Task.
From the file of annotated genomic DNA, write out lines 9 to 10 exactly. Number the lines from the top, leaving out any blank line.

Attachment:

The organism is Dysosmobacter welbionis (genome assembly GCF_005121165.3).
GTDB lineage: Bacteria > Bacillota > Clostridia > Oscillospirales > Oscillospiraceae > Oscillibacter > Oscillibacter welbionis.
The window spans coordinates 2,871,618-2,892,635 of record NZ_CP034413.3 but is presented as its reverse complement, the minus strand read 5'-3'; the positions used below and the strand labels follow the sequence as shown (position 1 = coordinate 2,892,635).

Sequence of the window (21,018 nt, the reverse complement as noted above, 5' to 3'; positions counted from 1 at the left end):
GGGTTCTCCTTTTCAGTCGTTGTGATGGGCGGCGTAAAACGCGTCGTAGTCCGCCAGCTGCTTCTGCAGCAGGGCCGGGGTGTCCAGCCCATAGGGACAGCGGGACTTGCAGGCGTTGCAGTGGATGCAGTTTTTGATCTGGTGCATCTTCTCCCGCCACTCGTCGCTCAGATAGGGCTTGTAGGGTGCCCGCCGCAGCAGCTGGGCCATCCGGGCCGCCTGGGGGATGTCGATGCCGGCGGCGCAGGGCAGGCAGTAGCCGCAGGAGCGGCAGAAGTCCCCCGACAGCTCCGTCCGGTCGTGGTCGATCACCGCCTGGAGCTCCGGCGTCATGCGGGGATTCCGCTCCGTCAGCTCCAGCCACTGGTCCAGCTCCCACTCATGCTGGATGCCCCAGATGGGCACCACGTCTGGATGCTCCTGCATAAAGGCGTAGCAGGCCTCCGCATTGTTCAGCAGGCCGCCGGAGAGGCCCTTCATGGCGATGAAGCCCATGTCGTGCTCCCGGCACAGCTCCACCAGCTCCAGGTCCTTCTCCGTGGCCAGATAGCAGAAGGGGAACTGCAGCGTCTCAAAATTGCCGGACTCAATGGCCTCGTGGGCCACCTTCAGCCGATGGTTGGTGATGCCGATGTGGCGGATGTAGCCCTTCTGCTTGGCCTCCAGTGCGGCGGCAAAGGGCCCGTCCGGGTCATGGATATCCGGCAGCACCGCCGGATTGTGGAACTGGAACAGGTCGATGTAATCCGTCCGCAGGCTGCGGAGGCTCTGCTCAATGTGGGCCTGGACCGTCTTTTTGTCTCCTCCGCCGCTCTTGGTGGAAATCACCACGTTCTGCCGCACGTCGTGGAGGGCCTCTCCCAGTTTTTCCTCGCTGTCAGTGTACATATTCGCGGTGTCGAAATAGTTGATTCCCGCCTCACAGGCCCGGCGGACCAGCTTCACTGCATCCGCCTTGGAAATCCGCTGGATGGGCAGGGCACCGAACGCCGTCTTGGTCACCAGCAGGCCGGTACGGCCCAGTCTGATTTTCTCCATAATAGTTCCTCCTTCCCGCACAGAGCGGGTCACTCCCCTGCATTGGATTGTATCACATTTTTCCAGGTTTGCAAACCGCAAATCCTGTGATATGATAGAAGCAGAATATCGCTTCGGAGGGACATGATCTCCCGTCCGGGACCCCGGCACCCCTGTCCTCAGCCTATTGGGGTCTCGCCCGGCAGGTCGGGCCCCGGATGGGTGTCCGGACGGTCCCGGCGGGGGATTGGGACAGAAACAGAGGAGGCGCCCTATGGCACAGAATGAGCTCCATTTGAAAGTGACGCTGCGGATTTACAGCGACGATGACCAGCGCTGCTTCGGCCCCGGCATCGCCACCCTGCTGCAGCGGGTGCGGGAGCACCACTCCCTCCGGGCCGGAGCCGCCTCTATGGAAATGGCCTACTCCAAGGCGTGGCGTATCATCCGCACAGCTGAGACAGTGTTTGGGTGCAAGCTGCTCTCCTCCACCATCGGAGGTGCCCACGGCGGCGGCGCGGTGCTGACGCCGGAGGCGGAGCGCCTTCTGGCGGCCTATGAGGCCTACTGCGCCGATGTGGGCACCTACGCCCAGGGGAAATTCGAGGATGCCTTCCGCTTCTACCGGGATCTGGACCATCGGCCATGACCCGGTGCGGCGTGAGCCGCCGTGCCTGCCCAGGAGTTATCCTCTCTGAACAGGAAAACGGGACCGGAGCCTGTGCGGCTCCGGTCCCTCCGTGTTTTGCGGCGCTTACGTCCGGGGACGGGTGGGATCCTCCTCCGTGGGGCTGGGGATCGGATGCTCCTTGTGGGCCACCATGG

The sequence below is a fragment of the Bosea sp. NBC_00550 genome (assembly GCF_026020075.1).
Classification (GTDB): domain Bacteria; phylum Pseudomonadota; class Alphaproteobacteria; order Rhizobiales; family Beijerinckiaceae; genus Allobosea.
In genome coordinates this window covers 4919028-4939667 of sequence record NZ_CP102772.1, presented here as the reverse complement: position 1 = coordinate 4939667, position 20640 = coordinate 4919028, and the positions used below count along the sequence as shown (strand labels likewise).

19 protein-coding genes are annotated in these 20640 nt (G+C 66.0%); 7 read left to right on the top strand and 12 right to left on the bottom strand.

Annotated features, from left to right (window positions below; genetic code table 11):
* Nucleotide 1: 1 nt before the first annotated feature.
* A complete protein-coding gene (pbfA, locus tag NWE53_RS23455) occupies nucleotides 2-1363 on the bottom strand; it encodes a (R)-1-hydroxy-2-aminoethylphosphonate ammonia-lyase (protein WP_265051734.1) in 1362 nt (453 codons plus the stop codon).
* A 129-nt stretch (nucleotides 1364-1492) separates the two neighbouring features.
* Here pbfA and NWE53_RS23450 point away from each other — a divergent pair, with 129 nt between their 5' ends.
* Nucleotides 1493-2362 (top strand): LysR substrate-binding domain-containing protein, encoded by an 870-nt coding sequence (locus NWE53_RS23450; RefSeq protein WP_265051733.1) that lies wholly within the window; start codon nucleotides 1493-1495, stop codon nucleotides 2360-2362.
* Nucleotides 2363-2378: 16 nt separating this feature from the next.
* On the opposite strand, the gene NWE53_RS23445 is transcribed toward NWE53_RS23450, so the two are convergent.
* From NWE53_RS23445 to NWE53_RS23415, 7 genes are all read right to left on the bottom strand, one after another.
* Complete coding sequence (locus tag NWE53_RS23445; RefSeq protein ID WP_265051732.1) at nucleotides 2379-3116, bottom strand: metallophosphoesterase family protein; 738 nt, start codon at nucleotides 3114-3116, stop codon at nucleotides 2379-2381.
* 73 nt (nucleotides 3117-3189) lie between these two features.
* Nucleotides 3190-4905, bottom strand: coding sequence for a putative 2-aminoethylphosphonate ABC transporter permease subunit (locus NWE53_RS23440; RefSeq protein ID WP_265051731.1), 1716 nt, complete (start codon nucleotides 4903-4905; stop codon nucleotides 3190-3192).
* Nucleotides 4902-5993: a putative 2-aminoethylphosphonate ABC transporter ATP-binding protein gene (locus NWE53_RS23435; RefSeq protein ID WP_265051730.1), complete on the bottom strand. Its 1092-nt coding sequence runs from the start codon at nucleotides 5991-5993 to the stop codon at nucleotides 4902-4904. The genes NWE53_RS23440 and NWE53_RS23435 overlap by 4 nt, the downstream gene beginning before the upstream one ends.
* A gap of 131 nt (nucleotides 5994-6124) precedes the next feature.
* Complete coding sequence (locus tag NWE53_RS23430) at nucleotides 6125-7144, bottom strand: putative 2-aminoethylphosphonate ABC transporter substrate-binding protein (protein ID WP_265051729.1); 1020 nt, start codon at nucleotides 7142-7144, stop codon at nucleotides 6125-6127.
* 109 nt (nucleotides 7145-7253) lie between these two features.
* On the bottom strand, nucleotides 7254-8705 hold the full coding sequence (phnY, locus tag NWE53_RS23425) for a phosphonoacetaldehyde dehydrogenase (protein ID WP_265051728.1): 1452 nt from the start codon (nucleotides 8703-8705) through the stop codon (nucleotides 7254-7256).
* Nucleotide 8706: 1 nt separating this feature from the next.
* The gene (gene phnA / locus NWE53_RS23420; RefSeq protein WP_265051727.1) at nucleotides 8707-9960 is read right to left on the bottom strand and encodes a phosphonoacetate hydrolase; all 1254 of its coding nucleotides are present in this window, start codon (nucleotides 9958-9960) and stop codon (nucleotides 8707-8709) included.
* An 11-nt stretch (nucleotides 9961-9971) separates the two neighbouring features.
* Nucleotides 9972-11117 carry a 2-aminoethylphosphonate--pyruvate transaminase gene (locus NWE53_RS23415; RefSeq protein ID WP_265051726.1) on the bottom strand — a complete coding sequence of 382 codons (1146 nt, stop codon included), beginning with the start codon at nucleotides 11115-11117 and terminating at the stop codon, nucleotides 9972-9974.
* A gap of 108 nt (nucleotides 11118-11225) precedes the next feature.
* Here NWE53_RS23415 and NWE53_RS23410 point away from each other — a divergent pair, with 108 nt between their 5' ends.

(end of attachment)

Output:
19 protein-coding genes are annotated in these 20640 nt (G+C 66.0%); 7 read left to right on the top strand and 12 right to left on the bottom strand.

Annotated features, from left to right (window positions below; genetic code table 11):